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Mike Sanford

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Nearly six million Americans travel with their pets. The best way to fly with them? Use airline-approved small pet carriers like this Sherpa brand, around $60 to $80. Most pet tickets run around $50.

Bigger dogs need to fly in "luggage class." About $100, depending on the airlines, and generally safe. Your pet will need a health certificate from the vet and plenty of water. Try to avoid stopovers -- fly direct if you can. And shy away from DC-10's. Their cargo holds get especially hot in summer. OK, you and your furry friend have reached your destination. Now, where to stay?

More than 10,000 hotels across the country allow pets -- laying out both the welcome mat and the water dish. The Holiday Inn in Kissimmee, Florida is a good example. A few years ago the hotel unleashed its "Pets Are Welcome" program, featuring special services for pets and their families. The hotel even gives out welcome bags filled with toys and treats. Special door signs are used to alert housekeeping and other personnel. And if your pet needs a little extra pampering, just ask for a dog or a cat bed.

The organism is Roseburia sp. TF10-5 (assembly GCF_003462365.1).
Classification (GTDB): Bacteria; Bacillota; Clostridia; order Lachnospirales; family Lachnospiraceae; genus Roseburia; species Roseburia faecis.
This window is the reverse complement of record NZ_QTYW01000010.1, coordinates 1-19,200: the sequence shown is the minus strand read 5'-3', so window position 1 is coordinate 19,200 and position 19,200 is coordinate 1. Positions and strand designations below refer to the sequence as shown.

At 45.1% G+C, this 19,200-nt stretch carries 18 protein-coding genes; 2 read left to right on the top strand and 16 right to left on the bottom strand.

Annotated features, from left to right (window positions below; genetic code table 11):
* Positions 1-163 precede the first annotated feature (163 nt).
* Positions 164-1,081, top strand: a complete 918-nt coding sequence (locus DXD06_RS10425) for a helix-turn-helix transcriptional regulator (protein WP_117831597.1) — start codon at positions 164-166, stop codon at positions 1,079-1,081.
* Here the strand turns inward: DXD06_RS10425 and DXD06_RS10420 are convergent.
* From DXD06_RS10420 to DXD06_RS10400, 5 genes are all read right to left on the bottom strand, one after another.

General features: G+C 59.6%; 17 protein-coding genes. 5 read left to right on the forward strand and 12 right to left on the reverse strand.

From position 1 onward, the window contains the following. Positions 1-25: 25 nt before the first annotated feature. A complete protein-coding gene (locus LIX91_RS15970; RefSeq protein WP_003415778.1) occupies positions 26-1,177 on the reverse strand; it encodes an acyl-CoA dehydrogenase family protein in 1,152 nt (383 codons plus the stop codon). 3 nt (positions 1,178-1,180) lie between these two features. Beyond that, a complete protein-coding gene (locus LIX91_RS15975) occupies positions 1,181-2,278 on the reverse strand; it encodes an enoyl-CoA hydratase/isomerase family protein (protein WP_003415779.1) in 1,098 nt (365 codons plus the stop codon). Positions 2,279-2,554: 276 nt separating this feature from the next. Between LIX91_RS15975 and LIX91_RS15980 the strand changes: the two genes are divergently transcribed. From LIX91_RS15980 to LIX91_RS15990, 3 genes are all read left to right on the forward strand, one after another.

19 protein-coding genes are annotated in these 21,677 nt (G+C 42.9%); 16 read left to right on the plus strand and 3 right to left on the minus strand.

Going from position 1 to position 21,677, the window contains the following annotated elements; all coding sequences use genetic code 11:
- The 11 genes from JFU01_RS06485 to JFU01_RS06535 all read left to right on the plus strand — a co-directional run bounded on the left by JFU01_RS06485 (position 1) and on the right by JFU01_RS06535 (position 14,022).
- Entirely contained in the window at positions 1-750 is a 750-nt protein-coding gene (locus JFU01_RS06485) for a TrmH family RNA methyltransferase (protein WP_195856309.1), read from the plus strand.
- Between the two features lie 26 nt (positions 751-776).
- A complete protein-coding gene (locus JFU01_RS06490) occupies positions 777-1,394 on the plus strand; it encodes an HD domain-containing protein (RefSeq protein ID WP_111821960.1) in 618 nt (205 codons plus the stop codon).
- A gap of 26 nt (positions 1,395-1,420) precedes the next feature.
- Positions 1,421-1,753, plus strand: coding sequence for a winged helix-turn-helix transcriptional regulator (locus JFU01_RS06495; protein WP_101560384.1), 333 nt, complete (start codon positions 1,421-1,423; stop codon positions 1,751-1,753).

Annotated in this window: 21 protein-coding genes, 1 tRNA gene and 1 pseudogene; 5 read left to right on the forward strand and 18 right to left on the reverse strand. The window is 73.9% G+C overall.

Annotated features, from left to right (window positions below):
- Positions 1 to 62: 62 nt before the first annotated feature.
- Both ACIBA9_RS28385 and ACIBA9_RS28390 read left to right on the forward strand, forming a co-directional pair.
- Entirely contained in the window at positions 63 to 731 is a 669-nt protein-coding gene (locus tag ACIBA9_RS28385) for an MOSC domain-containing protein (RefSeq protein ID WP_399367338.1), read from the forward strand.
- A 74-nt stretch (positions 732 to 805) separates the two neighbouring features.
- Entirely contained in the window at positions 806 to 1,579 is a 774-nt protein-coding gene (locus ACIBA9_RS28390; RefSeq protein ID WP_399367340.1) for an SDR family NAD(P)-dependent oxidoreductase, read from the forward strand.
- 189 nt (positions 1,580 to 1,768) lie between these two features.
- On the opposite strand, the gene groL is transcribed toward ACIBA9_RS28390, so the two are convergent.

Here's the ultimate way to avoid that sad sack look when you leave your best friend behind. This time, when the family takes a trip, Hunter books a room at the Doggie Hotel. Welcome to the Kennel Club in Los Angeles, where your four-legged friend gets the five-star treatment. With "Yappy Hour," doggie movies, a little time on the treadmill, or an afternoon swim.

For $55 a night, your dog stays at one of fourteen theme cottages, like the "101 Dalmatians" cottage. Other pet pampering services include a doggie massage: $40 an hour. I tell you, it's a dog's life -- though there are also luxury kitty condos for $20 a day. So, no matter where you and your yappy friend go, make sure you check ahead for pet-friendly properties.

For more animal-amenable accommodations,
watch Episode 212 of Money Moves !

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